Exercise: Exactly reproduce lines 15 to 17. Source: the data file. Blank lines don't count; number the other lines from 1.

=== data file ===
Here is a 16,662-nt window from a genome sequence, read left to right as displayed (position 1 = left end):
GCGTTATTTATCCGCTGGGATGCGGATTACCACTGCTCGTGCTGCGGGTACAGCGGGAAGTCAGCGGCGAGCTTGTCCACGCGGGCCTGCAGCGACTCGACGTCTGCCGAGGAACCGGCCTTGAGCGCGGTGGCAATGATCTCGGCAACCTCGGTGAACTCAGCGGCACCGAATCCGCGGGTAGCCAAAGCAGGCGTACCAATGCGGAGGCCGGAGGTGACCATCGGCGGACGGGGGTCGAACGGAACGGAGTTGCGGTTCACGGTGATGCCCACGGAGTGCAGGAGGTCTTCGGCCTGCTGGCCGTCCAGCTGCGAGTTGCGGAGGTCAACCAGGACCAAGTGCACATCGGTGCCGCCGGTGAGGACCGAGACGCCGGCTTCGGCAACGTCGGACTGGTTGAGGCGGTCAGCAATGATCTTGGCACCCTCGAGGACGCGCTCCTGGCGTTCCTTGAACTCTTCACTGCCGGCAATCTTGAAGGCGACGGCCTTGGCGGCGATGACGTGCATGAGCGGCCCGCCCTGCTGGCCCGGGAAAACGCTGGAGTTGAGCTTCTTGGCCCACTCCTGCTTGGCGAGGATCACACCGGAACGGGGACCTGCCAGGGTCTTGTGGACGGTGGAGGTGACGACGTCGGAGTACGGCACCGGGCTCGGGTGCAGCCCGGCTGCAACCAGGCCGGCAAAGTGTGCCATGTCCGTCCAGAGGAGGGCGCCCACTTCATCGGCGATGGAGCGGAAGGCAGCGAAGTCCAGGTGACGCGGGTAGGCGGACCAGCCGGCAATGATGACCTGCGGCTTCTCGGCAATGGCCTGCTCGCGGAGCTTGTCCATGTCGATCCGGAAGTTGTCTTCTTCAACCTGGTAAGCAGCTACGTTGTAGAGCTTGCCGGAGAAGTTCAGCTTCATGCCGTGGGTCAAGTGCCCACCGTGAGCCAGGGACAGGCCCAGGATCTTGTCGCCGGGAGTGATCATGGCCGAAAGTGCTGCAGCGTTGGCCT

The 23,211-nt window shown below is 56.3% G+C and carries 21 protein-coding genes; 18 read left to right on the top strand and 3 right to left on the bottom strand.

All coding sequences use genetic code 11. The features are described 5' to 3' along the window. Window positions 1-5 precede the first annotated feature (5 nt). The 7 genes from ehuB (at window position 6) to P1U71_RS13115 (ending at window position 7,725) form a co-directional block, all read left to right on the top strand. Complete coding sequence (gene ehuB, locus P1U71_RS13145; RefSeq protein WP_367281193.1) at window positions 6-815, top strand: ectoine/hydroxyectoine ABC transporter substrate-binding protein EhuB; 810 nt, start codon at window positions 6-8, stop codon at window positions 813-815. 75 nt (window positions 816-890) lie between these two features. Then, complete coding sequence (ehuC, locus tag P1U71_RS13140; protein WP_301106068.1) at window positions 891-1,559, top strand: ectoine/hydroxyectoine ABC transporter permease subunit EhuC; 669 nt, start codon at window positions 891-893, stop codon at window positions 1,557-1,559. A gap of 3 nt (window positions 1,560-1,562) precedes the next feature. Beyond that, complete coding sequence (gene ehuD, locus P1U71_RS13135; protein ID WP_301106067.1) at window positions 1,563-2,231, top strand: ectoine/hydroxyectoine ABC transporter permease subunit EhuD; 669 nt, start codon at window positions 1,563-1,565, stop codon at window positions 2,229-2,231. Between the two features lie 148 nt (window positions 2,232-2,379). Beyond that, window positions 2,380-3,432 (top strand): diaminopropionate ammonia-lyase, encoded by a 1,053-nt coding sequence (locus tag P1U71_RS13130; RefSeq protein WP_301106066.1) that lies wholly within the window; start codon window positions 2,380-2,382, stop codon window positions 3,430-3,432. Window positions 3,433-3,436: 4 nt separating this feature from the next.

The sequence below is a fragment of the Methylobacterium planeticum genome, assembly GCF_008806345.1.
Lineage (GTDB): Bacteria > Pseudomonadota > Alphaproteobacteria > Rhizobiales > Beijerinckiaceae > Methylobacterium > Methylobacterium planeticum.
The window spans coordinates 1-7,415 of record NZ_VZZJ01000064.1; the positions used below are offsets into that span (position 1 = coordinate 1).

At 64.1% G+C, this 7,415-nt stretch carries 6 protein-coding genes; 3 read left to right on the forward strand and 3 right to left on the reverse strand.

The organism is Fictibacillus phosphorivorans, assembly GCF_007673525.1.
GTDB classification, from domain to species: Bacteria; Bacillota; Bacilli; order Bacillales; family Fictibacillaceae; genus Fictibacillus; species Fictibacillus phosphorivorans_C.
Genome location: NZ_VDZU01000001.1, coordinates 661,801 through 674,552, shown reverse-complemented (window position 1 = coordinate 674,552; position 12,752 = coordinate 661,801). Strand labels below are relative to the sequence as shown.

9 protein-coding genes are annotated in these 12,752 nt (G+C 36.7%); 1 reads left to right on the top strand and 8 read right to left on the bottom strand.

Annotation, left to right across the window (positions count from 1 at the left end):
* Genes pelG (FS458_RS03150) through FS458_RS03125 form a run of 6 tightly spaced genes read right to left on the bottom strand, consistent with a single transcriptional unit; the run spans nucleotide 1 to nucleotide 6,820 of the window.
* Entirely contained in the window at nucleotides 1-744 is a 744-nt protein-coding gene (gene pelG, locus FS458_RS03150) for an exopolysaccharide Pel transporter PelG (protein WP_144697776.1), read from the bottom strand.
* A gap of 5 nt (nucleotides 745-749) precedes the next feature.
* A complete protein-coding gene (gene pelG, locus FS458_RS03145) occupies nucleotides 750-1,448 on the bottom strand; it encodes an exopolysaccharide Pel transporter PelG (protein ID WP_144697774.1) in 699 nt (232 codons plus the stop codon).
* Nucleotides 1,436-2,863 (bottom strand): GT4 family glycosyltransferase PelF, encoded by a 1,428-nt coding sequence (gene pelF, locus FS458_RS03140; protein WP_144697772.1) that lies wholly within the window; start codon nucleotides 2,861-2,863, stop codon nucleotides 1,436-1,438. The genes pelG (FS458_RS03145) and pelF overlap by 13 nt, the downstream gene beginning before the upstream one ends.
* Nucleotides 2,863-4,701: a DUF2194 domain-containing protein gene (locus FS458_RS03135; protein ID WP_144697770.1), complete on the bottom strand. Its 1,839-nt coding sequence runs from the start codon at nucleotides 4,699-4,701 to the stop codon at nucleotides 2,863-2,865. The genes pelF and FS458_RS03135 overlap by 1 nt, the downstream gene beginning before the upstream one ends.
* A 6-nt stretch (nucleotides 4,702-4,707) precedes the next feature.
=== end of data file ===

* Entirely contained in the window at nucleotides 1-744 is a 744-nt protein-coding gene (gene pelG, locus FS458_RS03150) for an exopolysaccharide Pel transporter PelG (protein WP_144697776.1), read from the bottom strand.
* A gap of 5 nt (nucleotides 745-749) precedes the next feature.
* A complete protein-coding gene (gene pelG, locus FS458_RS03145) occupies nucleotides 750-1,448 on the bottom strand; it encodes an exopolysaccharide Pel transporter PelG (protein ID WP_144697774.1) in 699 nt (232 codons plus the stop codon).